Enlightenment Contested: Philosophy, Modernity, and the Emancipation of Man, 1670-1752

By Jonathan I. Israel | Go to book overview

3

Faith and Reason: Bayle versus the Rationaux

1. EUROPE'S RELIGIOUS CRISIS

To grasp the full scope of the religious crisis of the late seventeenth century one must bear in mind the extent of the shock and anguish inflicted by the horrific destruction and seemingly incomprehensible confessional stalemate of the Thirty Years War. During three decades from 1618, much of Germany and Bohemia were devastated and large areas brutalized. The cost in men and money to the German lands, Spain, France, Sweden, Denmark, Flanders, Portugal, and parts of Italy was unprecedented. And yet, this terrible struggle, ostensibly between Catholicism and Protestantism in the name of God and religious truth, had no clear-cut outcome. However reluctantly, by the time of the Peace of Westphalia in 1648, Europeans had to accept that the Almighty, for whatever reason, refused to signal which church teaches the true faith, for the time being at least, and ordained, instead, general confessional deadlock reaching from the Americas and Ireland to Poland, Hungary-Transylvania, and the fringes of the Orthodox world, with many lands in between remaining deeply split. Theologically, this was altogether inexplicable and yet a reality that had to be grappled with.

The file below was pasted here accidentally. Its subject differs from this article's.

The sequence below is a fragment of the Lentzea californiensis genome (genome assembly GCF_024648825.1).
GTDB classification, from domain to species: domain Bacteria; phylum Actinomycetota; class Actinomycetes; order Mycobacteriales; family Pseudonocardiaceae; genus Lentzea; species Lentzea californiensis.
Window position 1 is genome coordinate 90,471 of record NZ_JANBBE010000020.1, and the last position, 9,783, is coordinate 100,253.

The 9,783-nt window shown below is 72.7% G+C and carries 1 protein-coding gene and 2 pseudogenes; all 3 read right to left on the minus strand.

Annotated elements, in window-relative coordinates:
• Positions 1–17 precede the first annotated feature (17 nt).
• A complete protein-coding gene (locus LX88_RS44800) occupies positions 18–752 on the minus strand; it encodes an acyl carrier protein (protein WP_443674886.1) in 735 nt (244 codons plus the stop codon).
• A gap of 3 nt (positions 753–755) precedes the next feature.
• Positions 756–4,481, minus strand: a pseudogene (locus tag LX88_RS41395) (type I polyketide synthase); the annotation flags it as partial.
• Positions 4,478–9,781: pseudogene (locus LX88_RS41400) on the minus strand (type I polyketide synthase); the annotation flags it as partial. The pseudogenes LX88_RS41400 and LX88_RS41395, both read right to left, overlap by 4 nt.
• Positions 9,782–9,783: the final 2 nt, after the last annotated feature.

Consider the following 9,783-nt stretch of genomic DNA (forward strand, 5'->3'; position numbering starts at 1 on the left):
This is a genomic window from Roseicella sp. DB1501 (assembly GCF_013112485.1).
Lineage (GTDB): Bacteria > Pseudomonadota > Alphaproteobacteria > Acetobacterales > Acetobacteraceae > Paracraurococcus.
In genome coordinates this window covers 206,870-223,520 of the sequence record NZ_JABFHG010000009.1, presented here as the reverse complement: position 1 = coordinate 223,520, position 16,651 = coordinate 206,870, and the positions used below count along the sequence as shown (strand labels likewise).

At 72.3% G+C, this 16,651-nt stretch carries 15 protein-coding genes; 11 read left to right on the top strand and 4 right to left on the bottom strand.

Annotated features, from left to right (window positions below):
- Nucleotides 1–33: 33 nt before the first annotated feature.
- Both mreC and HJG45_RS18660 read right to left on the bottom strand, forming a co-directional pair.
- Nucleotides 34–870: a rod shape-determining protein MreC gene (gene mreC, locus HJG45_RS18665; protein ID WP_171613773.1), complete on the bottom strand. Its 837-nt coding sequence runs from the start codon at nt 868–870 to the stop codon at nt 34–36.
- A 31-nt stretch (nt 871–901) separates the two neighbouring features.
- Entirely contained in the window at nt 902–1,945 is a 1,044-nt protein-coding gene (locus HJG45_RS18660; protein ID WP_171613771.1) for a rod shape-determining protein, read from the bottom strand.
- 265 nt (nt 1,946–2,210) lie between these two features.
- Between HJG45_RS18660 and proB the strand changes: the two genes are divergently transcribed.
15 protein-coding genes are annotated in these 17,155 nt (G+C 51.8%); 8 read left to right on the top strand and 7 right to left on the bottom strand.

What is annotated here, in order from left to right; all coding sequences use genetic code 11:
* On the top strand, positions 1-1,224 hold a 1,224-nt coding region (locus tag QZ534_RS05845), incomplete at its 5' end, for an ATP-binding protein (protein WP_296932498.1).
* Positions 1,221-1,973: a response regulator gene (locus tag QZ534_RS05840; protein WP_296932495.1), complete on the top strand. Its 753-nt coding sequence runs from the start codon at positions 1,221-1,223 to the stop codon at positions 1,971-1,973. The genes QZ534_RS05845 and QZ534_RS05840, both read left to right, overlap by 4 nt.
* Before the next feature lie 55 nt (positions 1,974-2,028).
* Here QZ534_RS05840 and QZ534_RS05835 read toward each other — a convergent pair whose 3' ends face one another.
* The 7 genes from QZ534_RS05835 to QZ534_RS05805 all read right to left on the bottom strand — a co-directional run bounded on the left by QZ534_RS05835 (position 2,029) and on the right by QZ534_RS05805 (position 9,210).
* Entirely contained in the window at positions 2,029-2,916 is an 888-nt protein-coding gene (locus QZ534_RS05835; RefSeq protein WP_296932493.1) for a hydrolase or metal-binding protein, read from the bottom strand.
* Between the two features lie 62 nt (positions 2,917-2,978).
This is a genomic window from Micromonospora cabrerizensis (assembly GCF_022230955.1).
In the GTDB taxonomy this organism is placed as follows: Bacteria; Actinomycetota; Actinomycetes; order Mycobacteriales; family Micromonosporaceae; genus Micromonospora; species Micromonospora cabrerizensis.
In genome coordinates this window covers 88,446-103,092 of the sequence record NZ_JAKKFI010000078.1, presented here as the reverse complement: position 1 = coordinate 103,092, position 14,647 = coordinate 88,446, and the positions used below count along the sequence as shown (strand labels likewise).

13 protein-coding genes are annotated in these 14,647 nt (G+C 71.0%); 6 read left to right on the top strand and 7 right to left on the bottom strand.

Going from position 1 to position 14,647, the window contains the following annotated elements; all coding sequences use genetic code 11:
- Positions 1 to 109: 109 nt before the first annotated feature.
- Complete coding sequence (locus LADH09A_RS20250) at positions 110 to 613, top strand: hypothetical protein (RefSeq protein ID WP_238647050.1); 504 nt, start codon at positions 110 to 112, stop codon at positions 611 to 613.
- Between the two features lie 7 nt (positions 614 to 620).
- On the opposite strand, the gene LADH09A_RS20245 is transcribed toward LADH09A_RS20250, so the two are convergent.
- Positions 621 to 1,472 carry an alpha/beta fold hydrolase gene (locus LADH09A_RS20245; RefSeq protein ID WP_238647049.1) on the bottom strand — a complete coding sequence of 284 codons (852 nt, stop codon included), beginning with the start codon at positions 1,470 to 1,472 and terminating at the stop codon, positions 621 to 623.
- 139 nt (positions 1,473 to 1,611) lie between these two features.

The profound spiritual crisis which ensued after 1650 was partly caused then by an exacerbated but wholly unresolved schism between Catholicism and Protestantism (sometimes nuanced by a growing awareness of the history and doctrines of the eastern churches), but it was due also to the growing fragmentation of the Protestant churches themselves. For besides the three major Protestant churches, the Lutheran, Calvinist, and Anglican, which enjoyed the support of numerous princely, civic, and colonial governments across the western Atlantic world (while in the case of the first two regarding each other with almost as much animosity as all three evinced for Catholicism), numerous dissident Protestant sects—Mennonites, Spiritualists, Socinians, Remonstrants, Quakers, and Collegiants— had arisen since the Reformation which despite widespread persecution and suppression had gained toeholds in parts of Germany, Poland, Hungary-Transylvania, the Netherlands, Britain, and North America.

But this was not all. For even the pattern of broad regional domination by one particular church had begun to disintegrate when first the Dutch, from the 1560s, and then, in the 1640s, the English rebelled not only against kings and courts,

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